High usage and drought impacts have forced a Stage 2 Drought Warning for customers accessing potable drinking water from the East Williamson County Regional Water System (EWCRWS).
This move comes after a trigger set by the Brazos River Authority’s Drought Contingency Plan was met in late August 2023.
“What they are using out of the plant is reaching a total daily water consumption of 90% of the regional water system’s production capacity for a period of 30 consecutive days,” said Amy Muttoni, BRA’s regional government and customer relation manager for the central and lower basin.
Stage 2 requires a 10% reduction in water use from customers that would have occurred in the absence of any drought contingency measures.
“Once it rains, people’s usage will back off. Once it gets cold outside, and people quit watering, it will back off,” she said. “But until then, we need people to enact water conservation measures.”
Customers who receive water include the city of Taylor, Lone Star Regional Water Authority, and Jonah Water Special Utility District. These entities provide water to customers in eastern Williamson County and a small portion of southern Bell County.
The BRA reminds everyone that these extreme drought conditions are impacting water supplies and urges everyone to do their part by implementing conservation measures as directed by their water provider.
The plan has four stages for the EWCRWS, ranging from 1 to 4 in level of severity.
• Stage 1 Drought Watch
• Stage 2 Drought Warning
• Stage 3 Drought Emergency
• Stage 4 Pro Rata Curtailment
The BRA implemented Stage 1 for the EWCRWS on Aug. 8, 2022 at which time customers and the public were made aware of developing drought conditions. During Stage 1, there is a recommended voluntary 5% reduction in water use that would have occurred under normal conditions.
Should drought conditions continue beyond current measures, the BRA may declare a Stage 3 Drought Emergency, which would require a water use reduction target of 20% or greater, depending on conditions at that time.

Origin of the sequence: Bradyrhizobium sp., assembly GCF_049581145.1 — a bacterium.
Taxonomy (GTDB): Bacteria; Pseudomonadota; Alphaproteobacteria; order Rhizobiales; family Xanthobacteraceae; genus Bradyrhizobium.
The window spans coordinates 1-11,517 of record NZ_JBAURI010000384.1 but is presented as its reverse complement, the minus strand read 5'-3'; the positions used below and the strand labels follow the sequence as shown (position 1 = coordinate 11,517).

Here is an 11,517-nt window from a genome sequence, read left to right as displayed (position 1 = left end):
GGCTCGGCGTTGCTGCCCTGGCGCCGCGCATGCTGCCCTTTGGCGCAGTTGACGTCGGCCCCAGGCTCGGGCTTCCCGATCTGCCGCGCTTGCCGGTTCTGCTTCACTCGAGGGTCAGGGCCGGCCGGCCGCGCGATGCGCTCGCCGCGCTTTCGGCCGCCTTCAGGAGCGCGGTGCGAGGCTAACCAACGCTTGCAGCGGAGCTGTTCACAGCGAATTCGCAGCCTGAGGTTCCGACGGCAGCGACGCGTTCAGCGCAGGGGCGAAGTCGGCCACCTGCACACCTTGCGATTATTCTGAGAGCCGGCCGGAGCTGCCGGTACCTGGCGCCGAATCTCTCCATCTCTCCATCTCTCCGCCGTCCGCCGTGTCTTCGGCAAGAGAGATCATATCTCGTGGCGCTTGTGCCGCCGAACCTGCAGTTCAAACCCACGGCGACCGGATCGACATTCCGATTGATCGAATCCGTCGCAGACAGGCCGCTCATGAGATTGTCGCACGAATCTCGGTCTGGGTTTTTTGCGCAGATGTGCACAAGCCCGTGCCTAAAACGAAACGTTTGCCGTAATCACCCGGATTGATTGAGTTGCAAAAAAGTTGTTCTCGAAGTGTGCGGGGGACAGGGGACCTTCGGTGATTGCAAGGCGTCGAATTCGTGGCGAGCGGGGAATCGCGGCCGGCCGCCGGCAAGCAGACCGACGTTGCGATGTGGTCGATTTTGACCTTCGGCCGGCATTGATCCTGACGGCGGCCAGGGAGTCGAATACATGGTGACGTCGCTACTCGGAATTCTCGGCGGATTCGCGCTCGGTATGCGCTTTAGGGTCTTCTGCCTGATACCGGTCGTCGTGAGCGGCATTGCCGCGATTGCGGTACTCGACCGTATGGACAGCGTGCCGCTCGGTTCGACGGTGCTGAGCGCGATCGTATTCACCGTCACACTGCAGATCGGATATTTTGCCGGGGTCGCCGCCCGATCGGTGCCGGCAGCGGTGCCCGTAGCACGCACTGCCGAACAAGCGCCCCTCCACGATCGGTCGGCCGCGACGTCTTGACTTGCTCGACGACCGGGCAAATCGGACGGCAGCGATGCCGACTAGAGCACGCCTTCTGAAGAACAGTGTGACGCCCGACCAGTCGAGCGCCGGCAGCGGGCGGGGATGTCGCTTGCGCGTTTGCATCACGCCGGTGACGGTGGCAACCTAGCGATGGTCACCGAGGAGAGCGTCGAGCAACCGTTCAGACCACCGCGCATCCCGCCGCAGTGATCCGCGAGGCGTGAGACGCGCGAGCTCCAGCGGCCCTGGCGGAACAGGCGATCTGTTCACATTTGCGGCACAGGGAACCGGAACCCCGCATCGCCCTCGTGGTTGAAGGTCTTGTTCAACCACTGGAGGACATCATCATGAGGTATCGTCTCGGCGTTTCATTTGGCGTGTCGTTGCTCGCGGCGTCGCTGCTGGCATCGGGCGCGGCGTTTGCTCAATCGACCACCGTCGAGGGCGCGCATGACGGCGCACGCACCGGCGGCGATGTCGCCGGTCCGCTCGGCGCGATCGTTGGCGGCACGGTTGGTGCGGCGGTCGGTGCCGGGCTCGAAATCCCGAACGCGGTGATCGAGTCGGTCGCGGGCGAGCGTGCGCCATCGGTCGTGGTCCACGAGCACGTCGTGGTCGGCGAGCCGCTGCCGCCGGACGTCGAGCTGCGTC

As Williamson County grows, so does the need for water and the Brazos River Authority has several large projects underway to help meet that demand – including the expansion of the EWCRWS. This series of projects, expected to be completed over the next several years, will ensure the booming population in this area has the water they need when they turn on the faucet. The series of expansion projects will bring the EWCRWS treated water delivery capability from 13 million gallons per day to about 27.8 million gallons per day. And this is just the short-term plan. The BRA is already considering longer-term expansion plans to meet the area's growing needs and eventually build out the system to handle up to 43 million gallons per day.
The BRA continually monitors the EWCRWS water production and demands as well as weather forecasts, streamflow, and lake levels throughout the Brazos River basin. All reservoirs within the Brazos River Authority system are currently under some stage of the Drought Contingency Plan.
The BRA’s Drought Contingency Plan is required by the state and intended to help preserve and extend water supplies during drought conditions and includes strategies for temporary supply and demand management. A copy of the plan can be found at www.brazos.org/DCP or by contacting the BRA at (254) 761-3100.